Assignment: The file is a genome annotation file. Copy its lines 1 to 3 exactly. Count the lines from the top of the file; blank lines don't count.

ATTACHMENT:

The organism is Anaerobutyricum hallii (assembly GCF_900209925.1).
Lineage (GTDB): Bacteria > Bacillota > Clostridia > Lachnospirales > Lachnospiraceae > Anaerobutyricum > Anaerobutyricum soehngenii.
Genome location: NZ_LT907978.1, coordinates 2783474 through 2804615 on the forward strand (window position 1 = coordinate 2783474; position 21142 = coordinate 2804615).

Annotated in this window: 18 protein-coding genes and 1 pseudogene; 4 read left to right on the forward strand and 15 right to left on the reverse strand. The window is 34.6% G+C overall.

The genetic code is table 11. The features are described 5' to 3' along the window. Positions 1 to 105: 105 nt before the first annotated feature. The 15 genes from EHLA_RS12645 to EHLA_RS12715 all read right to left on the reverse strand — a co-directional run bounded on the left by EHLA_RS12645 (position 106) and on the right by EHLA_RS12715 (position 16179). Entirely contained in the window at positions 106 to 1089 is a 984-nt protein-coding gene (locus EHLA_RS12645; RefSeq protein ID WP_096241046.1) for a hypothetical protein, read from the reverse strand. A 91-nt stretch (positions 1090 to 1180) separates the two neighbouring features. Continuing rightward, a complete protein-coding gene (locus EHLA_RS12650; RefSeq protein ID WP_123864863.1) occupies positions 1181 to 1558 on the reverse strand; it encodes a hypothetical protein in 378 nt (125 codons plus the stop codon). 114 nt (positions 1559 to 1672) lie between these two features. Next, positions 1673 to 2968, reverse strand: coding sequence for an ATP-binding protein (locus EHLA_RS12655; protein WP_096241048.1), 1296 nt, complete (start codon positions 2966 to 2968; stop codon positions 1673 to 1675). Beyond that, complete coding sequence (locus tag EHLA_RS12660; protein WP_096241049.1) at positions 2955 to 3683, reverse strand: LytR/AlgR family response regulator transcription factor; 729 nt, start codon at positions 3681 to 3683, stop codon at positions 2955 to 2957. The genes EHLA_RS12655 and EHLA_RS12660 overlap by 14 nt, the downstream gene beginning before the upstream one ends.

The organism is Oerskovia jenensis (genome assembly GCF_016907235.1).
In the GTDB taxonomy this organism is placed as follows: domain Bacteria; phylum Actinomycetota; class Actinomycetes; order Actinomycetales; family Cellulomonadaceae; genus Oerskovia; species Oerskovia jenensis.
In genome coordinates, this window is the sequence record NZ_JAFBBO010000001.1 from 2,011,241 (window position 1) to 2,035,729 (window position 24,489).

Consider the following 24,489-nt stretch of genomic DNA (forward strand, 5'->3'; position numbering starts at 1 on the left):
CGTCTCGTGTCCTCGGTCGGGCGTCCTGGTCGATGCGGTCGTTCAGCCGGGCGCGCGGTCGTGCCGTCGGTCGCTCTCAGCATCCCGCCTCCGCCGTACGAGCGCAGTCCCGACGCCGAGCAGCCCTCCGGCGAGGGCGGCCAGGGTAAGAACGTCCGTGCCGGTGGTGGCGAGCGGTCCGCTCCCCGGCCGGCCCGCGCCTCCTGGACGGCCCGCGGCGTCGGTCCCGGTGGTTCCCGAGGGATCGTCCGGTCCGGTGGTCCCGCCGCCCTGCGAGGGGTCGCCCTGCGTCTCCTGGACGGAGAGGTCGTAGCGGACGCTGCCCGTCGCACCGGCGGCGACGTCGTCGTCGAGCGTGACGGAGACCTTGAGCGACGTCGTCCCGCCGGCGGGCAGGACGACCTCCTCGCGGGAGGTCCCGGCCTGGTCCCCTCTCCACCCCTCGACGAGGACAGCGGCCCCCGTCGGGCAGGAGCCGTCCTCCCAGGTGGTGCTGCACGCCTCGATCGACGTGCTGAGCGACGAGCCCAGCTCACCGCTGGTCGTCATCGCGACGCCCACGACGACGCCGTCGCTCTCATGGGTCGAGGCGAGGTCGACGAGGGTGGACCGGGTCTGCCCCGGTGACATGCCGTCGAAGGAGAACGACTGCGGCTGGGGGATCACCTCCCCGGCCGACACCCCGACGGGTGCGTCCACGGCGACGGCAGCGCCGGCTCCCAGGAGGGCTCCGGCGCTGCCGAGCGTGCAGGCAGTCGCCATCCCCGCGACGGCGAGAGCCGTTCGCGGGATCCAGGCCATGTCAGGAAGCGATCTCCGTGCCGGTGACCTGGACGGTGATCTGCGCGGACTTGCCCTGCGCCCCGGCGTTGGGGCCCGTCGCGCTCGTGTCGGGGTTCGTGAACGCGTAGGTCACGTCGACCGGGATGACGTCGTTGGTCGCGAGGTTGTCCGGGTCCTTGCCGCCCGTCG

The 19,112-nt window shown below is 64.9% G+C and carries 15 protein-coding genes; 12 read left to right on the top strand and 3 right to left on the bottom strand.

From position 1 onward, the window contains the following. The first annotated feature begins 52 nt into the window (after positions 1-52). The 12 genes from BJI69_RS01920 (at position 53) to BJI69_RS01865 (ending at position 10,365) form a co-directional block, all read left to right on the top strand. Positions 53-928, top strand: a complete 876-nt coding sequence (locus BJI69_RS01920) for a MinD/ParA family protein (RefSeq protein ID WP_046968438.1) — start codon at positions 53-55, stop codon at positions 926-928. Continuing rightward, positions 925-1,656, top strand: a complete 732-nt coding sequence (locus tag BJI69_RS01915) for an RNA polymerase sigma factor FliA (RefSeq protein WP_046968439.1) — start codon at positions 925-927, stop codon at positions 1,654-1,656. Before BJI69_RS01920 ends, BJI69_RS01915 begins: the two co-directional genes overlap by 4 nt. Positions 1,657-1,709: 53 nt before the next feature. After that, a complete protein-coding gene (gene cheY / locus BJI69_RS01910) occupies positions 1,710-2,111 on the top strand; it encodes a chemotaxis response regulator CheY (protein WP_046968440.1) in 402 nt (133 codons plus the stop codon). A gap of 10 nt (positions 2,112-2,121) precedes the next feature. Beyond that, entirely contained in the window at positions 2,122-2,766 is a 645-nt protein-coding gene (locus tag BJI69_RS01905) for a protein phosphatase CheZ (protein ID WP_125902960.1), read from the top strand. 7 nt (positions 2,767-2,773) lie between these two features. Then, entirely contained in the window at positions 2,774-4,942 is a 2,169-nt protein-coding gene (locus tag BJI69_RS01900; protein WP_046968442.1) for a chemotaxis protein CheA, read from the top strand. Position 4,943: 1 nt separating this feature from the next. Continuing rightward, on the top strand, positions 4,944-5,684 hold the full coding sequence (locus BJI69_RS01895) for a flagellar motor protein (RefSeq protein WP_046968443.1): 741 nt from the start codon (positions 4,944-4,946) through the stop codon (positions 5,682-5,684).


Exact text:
The organism is Anaerobutyricum hallii (assembly GCF_900209925.1).
Lineage (GTDB): Bacteria > Bacillota > Clostridia > Lachnospirales > Lachnospiraceae > Anaerobutyricum > Anaerobutyricum soehngenii.
Genome location: NZ_LT907978.1, coordinates 2783474 through 2804615 on the forward strand (window position 1 = coordinate 2783474; position 21142 = coordinate 2804615).